Pew research report released on July 23, 2015, said 74 percent of Indians believe that the country’s economic conditions are good, a 10 percent jump from a year ago. “In emerging markets, half or more in 14 of 21 countries see their economy as negative. The gloomiest are Ukrainians (94 percent), Lebanese (89 percent) and Brazilians (87 percent),” the report said. “At the same time, 90 percent of Chinese, 86 percent of Vietnamese and 74 per cent of Indians think economic conditions are good in the year 2015,” it said.
Seventy four percent of Indian respondents believe that the economy is doing well and are bullish about the future. This is in contrast with fellow BRICS member Brazil, where 87 percent said their outlook is negative.
Chinese people are even more certain that the economy is on the right track, despite a slowdown. 90 percent of them said the economy is doing just fine and are hopeful about the future. 86 percent of Vietnamese residents have expressed the similar sentiments.
Ukraine had the gloomy outlook, not unsurprisingly due to the turmoil in the region that has taken a high toll on the economy. People of Lebanon too said the economy’s not in good shape, 89 percent.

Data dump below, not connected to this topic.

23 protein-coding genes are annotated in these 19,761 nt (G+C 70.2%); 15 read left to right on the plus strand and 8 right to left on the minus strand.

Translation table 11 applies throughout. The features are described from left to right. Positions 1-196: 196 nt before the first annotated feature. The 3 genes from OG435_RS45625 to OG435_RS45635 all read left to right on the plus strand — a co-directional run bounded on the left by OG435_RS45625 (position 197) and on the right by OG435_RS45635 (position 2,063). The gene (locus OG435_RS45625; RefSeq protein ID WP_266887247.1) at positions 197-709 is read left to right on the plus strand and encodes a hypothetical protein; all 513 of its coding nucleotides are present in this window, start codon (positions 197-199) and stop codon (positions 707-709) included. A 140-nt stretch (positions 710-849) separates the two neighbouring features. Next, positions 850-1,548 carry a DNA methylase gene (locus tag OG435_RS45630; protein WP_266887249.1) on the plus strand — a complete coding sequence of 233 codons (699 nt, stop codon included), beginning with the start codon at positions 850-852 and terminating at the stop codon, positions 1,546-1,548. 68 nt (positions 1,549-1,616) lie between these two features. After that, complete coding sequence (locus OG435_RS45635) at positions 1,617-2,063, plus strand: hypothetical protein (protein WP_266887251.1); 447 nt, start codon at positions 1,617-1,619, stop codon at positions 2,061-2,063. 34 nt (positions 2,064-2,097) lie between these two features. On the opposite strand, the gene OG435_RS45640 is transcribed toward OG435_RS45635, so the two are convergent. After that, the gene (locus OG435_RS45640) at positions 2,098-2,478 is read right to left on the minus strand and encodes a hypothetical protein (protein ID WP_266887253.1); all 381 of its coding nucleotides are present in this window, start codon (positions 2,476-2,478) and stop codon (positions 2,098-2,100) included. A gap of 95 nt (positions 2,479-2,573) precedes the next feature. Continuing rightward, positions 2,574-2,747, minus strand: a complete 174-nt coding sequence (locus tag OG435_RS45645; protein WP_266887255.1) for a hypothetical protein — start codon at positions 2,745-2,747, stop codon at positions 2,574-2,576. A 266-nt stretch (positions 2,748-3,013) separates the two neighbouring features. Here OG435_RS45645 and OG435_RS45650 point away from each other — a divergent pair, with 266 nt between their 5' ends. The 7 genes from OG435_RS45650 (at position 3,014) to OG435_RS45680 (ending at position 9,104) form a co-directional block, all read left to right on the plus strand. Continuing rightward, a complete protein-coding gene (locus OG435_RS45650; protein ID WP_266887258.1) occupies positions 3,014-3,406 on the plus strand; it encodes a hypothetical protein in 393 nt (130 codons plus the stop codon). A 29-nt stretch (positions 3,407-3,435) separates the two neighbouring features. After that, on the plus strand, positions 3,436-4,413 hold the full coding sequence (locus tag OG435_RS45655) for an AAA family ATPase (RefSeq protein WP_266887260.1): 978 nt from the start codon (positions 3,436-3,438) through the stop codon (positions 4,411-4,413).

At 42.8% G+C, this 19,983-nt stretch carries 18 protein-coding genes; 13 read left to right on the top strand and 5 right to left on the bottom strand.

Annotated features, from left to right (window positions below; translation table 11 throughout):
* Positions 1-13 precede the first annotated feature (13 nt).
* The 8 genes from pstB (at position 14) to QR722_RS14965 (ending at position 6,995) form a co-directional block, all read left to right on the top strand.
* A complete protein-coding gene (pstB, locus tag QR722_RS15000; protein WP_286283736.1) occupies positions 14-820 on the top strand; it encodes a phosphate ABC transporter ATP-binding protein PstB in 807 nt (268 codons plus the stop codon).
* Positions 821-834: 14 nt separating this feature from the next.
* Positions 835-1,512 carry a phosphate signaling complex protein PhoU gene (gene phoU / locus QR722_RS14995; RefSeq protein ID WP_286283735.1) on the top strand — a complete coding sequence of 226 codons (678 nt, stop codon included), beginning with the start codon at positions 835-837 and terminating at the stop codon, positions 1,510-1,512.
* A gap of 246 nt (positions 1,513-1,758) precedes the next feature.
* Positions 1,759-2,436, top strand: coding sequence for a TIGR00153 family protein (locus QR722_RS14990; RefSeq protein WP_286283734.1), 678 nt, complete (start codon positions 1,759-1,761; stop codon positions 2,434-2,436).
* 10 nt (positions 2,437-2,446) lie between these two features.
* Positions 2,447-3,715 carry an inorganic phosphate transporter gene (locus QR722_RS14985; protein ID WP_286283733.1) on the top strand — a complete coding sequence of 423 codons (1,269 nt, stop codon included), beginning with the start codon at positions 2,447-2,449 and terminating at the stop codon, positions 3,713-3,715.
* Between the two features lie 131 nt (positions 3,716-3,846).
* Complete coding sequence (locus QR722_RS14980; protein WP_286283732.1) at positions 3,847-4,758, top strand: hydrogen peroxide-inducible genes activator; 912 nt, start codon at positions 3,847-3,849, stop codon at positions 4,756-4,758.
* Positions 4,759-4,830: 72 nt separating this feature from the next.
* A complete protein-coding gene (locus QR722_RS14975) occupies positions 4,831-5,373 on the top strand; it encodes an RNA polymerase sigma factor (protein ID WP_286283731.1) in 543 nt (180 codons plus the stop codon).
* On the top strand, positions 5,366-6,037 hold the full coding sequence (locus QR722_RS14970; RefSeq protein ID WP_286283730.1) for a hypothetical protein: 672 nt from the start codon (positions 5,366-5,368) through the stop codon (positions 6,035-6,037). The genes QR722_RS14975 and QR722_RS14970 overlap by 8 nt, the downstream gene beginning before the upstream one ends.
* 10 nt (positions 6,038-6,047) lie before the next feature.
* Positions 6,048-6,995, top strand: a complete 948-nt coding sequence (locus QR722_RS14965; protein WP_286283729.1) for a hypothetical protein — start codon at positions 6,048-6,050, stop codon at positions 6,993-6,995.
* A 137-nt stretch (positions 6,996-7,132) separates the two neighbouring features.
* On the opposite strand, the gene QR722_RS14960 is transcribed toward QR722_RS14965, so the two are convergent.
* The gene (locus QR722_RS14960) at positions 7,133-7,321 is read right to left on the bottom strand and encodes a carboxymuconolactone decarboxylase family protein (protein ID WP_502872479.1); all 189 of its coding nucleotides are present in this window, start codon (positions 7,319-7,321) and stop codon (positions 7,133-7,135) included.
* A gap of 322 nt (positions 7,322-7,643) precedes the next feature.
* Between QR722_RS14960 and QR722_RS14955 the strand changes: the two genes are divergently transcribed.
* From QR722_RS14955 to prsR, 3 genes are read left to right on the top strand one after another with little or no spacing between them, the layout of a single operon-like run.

People in the advanced countries are overall pessimistic. Only 38 percent of Europeans are bullish about the economy. EU region struggling to grow and the crisis in Greece, have reflected the respondents views.
“European and Japanese views, while far from positive, have now returned to or exceed pre-financial-crisis levels. But American attitudes, while rebounding, are still more negative than they were in 2007. This modest recovery in public economic sentiment parallels a gradual pickup in economic growth in many of these economies,” it said.
The survey states that a median of just 40 percent in advanced economies, say, the conditions are good, as do 45 percent in emerging economies and 46 per cent in developing nations. The study concluded that the overall sentiment is largely unchanged from economic sentiment in comparable countries in 2014. Pew said that there is a sign of growing public faith in an economic recovery in some of the largest economies.